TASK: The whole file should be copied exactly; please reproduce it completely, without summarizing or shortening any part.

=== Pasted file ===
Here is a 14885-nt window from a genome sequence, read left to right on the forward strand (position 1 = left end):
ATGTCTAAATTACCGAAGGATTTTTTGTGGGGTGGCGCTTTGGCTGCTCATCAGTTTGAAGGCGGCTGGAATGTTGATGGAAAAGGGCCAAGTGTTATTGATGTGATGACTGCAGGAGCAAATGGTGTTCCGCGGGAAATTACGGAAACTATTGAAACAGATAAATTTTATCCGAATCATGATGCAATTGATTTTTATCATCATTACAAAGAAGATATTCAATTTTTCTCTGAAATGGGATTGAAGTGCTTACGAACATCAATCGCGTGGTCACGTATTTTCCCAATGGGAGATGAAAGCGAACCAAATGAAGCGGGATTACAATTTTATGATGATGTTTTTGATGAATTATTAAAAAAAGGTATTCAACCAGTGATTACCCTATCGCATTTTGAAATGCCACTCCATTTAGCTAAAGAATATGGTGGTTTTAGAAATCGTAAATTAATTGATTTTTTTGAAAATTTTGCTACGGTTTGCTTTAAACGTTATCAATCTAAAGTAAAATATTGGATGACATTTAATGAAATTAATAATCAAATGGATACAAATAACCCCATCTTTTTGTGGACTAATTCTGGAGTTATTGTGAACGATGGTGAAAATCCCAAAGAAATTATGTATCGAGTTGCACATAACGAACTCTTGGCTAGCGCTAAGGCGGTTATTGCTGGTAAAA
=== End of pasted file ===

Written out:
Here is a 14885-nt window from a genome sequence, read left to right on the forward strand (position 1 = left end):
ATGTCTAAATTACCGAAGGATTTTTTGTGGGGTGGCGCTTTGGCTGCTCATCAGTTTGAAGGCGGCTGGAATGTTGATGGAAAAGGGCCAAGTGTTATTGATGTGATGACTGCAGGAGCAAATGGTGTTCCGCGGGAAATTACGGAAACTATTGAAACAGATAAATTTTATCCGAATCATGATGCAATTGATTTTTATCATCATTACAAAGAAGATATTCAATTTTTCTCTGAAATGGGATTGAAGTGCTTACGAACATCAATCGCGTGGTCACGTATTTTCCCAATGGGAGATGAAAGCGAACCAAATGAAGCGGGATTACAATTTTATGATGATGTTTTTGATGAATTATTAAAAAAAGGTATTCAACCAGTGATTACCCTATCGCATTTTGAAATGCCACTCCATTTAGCTAAAGAATATGGTGGTTTTAGAAATCGTAAATTAATTGATTTTTTTGAAAATTTTGCTACGGTTTGCTTTAAACGTTATCAATCTAAAGTAAAATATTGGATGACATTTAATGAAATTAATAATCAAATGGATACAAATAACCCCATCTTTTTGTGGACTAATTCTGGAGTTATTGTGAACGATGGTGAAAATCCCAAAGAAATTATGTATCGAGTTGCACATAACGAACTCTTGGCTAGCGCTAAGGCGGTTATTGCTGGTAAAA